Physical Review Letters Turns Golden

All this year our beloved journal of letters PRL has been celebrating its 50th anniversary. In July 1958 Physical Review Editor Samuel Goudschmidt began this new journal as a tentative experiment, taking what would have been brief letters to the Editor and publishing them separately in their own volumes in order to make important results available quickly. It became an enormously successful journal in its own right, and is now emulated by scores of similar letters journals worldwide. Thus it is indeed fitting to look back and review the course of its publishing history.

Since January 2008 PRL has been republishing important editorials and letters on a special golden-anniversary web site,

Compiled by former APS Editor-in-Chief Martin Blume (who recently ran for Forum Vice Chair), this site features a few milestone letters from each year, including short essays on their contents and significance. There is also a web timeline highlighting important events in the history of the Physical Review journals.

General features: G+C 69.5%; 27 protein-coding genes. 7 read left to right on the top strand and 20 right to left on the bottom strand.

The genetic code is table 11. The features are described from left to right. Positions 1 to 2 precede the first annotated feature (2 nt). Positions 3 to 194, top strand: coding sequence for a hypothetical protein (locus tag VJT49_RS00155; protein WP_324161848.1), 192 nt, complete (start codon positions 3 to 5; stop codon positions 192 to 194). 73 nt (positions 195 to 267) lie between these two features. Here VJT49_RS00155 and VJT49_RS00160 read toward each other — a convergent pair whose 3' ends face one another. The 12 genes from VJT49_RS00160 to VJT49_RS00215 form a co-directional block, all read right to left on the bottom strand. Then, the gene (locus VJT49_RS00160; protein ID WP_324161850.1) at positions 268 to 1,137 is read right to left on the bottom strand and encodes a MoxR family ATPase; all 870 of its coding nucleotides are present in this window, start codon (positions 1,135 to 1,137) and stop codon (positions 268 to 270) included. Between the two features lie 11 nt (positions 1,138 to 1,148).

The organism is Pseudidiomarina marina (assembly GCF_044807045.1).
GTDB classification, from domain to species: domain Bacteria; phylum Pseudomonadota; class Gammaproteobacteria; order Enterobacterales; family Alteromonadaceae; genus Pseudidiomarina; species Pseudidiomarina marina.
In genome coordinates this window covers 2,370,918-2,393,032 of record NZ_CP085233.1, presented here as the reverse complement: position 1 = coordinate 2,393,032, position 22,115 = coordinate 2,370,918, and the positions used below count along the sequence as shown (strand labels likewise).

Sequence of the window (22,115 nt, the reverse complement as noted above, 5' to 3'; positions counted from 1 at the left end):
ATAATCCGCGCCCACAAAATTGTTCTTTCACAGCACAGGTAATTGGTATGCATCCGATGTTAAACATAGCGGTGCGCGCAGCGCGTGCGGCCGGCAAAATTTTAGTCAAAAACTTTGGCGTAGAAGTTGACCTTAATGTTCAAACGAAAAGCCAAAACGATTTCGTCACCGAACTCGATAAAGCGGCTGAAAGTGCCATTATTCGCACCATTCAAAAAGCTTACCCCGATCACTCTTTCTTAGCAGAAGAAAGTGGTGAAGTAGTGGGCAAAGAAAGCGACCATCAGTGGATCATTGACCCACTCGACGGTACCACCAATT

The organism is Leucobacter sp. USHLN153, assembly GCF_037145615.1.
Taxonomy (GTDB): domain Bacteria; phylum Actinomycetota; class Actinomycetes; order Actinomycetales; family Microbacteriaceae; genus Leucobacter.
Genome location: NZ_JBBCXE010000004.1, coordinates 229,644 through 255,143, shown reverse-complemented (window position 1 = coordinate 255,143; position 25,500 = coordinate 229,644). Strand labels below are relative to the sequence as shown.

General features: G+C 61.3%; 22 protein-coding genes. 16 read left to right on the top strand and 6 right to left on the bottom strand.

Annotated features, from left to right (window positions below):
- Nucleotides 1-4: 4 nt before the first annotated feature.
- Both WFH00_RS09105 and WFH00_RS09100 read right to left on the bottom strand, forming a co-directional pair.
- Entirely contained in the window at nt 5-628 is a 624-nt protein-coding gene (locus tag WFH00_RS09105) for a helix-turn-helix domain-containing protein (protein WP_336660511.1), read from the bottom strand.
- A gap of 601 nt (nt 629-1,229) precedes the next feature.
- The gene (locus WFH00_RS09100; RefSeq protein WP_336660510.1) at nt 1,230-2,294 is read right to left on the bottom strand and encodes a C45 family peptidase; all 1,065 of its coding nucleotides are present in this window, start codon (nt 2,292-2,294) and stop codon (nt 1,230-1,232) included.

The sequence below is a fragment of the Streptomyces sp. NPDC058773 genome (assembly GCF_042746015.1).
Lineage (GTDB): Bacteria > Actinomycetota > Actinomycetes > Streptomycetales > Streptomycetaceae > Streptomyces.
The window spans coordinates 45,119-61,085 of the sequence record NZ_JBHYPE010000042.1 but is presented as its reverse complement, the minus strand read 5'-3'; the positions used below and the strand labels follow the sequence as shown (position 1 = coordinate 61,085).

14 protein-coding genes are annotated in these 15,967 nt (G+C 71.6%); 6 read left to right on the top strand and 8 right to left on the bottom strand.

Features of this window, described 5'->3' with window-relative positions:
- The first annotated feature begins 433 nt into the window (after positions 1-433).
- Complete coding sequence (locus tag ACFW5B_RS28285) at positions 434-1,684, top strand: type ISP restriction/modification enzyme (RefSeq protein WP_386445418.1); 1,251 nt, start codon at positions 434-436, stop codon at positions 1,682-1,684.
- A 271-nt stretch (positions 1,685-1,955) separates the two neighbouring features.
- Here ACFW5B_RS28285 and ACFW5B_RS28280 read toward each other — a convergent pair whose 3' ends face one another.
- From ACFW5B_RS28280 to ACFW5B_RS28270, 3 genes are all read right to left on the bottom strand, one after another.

In recognition of this anniversary, the Forum sponsored special invited sessions at the March and April APS meetings devoted to PRL and its history. The March meeting featured talks by Marvin Cohen, Saad Hebboul, Jack Sandweiss, Charles Slichter, and Eugene Stanley (see the article by George Zimmerman). At the April meeting, Associate Editor Robert Garisto spoke about “Half a Century of PRL,” while Michael Peskin and Michael Turner addressed the impact the journal has had on particle physics and cosmology.

One brief but touching event occurred at the April meeting, where a large group of referees were recognized for their outstanding service to the journal. Without their dedicated, self-effacing efforts, PRL would not be the preeminent journal of physics it has indeed become.